By Kacey Wilkins, HARC
HOUSTON – MAY 14, 2019 – HARC and Green Mountain Energy Sun Club leaders will celebrate the completion of a sustainability project signifying a major step towards the organization’s goal of achieving a highly regarded net zero energy (NZE) status, which would make the HARC headquarters in The Woodlands the first commercial building in Texas to accomplish the feat. A $136,000 Sun Club grant supported the purchase and installation of additional solar panels on the roof of HARC’s LEED Platinum building. By optimizing energy efficiency and production, HARC’s facility is on track to reach the net zero energy (NZE) designation, positioning the environmental research firm as a regional leader in sustainability solutions.
On Tuesday, May 14, HARC will host a private “Flip the Switch” event highlighting the contribution from the Green Mountain Energy Sun Club to cover the costs of the significantly expanded solar array.
A building classified as NZE is one that consumes less energy over the course of a year than is generated onsite through renewable energy resources. With all systems online, HARC’s 18,600 square feet of space is powered by 88 kilowatts of solar power to achieve net zero energy status.
“Our new headquarters facility is indeed fulfilling our mission to build a sustainable future,” said Lisa Gonzalez, HARC President and CEO. “With this generous grant from the Green Mountain Energy Sun Club, we have significantly upgraded our existing onsite renewable power generation and are well on our way to operating at and documenting our net zero energy status. HARC is an organization that researches sustainable solutions and applies them, so others can learn how to deploy them as well.”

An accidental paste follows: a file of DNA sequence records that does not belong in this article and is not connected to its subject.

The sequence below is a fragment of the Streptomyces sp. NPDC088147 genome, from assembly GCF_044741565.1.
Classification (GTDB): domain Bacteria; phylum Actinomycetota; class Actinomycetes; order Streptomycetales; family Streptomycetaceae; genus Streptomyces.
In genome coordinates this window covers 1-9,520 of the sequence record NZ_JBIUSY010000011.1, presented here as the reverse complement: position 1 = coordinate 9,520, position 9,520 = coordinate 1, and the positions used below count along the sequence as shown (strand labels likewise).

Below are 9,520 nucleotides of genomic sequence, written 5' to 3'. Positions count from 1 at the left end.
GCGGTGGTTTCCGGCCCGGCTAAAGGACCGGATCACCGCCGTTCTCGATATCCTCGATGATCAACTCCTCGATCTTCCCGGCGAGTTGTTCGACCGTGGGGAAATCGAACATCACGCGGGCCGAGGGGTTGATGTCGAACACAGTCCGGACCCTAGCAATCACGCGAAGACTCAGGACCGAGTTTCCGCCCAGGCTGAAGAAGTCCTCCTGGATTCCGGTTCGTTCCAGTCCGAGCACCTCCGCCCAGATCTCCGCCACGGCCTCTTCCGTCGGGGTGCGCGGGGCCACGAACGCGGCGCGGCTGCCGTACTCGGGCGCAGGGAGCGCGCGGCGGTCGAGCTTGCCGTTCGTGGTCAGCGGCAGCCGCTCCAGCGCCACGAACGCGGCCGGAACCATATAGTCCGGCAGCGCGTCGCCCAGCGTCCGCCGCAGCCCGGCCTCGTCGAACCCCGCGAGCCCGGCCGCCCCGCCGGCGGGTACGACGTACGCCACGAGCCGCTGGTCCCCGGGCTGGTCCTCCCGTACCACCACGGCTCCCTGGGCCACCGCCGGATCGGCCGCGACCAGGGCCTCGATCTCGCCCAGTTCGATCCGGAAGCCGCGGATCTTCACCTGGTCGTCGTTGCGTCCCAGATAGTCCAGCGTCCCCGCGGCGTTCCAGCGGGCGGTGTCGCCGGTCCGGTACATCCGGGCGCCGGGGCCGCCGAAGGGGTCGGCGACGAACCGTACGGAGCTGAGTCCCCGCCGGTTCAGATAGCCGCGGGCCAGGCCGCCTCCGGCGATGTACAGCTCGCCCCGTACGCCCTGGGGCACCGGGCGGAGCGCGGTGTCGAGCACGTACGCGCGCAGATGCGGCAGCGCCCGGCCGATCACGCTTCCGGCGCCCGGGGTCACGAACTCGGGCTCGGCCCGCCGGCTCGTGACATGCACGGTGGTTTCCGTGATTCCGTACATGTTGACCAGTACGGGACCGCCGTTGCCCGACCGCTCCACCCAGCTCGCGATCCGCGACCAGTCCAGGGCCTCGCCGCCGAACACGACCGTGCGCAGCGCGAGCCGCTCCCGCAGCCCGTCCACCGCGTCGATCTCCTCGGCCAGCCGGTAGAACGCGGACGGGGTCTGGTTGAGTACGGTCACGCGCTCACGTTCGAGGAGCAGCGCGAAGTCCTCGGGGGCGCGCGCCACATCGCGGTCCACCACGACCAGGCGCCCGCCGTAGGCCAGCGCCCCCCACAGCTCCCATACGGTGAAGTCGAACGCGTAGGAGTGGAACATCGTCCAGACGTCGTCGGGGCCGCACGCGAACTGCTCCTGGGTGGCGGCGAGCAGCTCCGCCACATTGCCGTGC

“Sun Club is proud to work with HARC to support sustainable research and education for Houston and the world,” said Mark Parsons, Green Mountain Energy vice-president and general manager. “The HARC building and campus is a testament to what is possible when an organization puts their mission into practice and in doing so, leads the way for other organizations to take the same important steps towards sustainability and clean energy solutions.”
The HARC building and campus grounds in The Woodlands employs several sustainable strategies. The building footprint and impervious paving are minimized, bioswales are designed to retain and filter water onsite to reduce the impact to nearby waterways, and the site’s biodiversity is preserved by protecting and restoring native vegetation. The building is oriented to maximize the daylight reaching the building’s interior spaces and rooftop solar installation.
Other advanced sustainable strategies include low-flow fixtures to conserve water while mechanical systems utilize a geothermal heat exchange system for optimal energy efficiency, indoor air quality, and thermal comfort. An added high-performance building envelope and rain screen performs 2.5 times better than a typical enclosure. Particularly impressive is the facility’s greater than 50 percent energy savings compared to LEED base targets.